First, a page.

Mental health-related incidents have steadily been on the rise not only on Lehigh’s campus, but also on college campuses nationwide.
And with Lehigh’s Path to Prominence initiative increasing the size of the student body, the university’s student support services could be strained.
Ian Birky, the director of counseling and psychological services at Lehigh, said counseling services has not yet received the staffing and personnel needed to adequately respond to student’s needs on campus.
Ricardo Hall, the vice provost of student affairs, is making that request to the university due to the influx of students being accepted into Lehigh.
“It’s not just going to be counseling services, it’ll be other parts of the university that will have to increase just to be able to provide adequate and good support to the additional students we’re bringing in,” Birky said.
An increase in students comes an increase in demographic diversity, which results in some students needing more mental support than others.
“We know that students who are first-gen and/or are coming from farther distances from the university have greater needs,” Birky said.
The average wait time for a student seeking psychological help on campus is anywhere from one to two weeks, he said. The counseling services center has a specific number of people on staff, so the center can only see a limited number of students within a semester’s time frame.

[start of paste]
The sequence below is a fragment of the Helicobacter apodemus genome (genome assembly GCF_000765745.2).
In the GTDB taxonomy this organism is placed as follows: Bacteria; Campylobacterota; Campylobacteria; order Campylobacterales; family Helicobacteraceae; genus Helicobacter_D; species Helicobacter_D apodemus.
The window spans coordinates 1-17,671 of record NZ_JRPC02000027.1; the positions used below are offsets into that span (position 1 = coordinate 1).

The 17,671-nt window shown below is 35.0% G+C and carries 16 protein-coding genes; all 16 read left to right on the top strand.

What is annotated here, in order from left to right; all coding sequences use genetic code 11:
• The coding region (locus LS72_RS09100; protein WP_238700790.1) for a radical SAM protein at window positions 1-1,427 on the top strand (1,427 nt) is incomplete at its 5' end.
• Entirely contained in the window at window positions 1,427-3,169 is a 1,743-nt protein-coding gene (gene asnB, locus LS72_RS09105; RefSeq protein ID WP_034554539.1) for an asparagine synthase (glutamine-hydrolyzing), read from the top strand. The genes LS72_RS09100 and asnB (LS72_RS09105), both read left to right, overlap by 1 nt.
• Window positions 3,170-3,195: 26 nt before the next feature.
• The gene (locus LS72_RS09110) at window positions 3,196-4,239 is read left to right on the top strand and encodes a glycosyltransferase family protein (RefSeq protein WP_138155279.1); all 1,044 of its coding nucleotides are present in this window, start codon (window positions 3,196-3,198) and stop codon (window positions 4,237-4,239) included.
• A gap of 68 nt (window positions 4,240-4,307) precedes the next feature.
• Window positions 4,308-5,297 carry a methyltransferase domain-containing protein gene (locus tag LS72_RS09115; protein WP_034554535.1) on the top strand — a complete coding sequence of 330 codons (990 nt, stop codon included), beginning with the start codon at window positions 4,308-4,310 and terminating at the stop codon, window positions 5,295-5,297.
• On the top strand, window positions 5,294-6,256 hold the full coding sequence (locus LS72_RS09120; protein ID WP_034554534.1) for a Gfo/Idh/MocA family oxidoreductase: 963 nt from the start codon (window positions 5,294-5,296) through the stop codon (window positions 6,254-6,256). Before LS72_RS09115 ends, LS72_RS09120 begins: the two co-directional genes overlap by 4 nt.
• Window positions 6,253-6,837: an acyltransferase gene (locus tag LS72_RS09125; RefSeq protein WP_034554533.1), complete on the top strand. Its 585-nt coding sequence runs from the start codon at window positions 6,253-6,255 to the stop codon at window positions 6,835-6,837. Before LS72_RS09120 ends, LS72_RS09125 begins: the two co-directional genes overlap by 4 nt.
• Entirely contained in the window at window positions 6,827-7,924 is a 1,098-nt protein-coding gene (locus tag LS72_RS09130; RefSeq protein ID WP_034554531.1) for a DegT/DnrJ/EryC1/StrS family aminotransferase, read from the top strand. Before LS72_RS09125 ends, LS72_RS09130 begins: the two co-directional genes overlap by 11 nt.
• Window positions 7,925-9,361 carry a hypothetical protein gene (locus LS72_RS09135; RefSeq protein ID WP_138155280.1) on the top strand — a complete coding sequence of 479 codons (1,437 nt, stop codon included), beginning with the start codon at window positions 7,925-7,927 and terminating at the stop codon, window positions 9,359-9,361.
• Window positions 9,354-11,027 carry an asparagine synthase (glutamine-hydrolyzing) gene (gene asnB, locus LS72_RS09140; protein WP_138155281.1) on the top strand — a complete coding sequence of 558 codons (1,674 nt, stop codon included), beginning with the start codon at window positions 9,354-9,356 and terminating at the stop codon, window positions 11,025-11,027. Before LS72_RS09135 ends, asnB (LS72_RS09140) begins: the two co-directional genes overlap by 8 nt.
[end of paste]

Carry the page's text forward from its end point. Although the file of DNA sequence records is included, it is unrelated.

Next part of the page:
Due to this limitation, Birky urges students seeking psychological assistance to not limit themselves to only counseling services. Birky said if students need immediate assistance they should seek help through other support offices.
Nadine Clopton, ’19, has experienced mental health trouble while at Lehigh.
“If you are currently struggling with mental health issues, I promise you aren’t alone,” Clopton said. “One of the most pervasive issues on campus is that we don’t talk about our mental health enough. It’s OK to not be OK.”
Birky said in a Brown and White article from October 2018 that between January and April 2017, his office received 64 reports of students having suicidal considerations. But in that same four month span in 2018, the number rose to 73. Though the size of Birky’s staff has remained constant, the Counseling Center saw 537 students between January and April 2017, but saw 630 in that same time span in 2018.
Margaret Murphy, the executive director of the National Alliance on Mental Illness of the Lehigh Valley, said while stressors tend to heighten the illness, they aren’t necessarily the root cause.
“Fifty percent of all lifetime cases of mental illness start by age 14; 75 percent of them have started by age 24… so the college age group is vital because this is usually where it progresses,” Murphy said.
This semester the amount of mental health, alcohol and drug addiction incidents on campus has largely remained constant so far compared to previous semesters.
The amount of students seeking emotional support for the first time on campus has increased, Birky said. Murphy stressed that the primary reason why people of any age refuse to seek initial treatment is because of the stigma that surrounds mental illness.
Like Murphy, Clopton said she believes that cultivating a stigma-free environment on and off campus will allow students to feel heard and supported by the Lehigh community.
“Never invalidate how someone is feeling when they open up to you, simply express your love and support,” Clopton said. “If someone asks you for suggestions on how to improve their mental health, it is more than OK to offer advice.”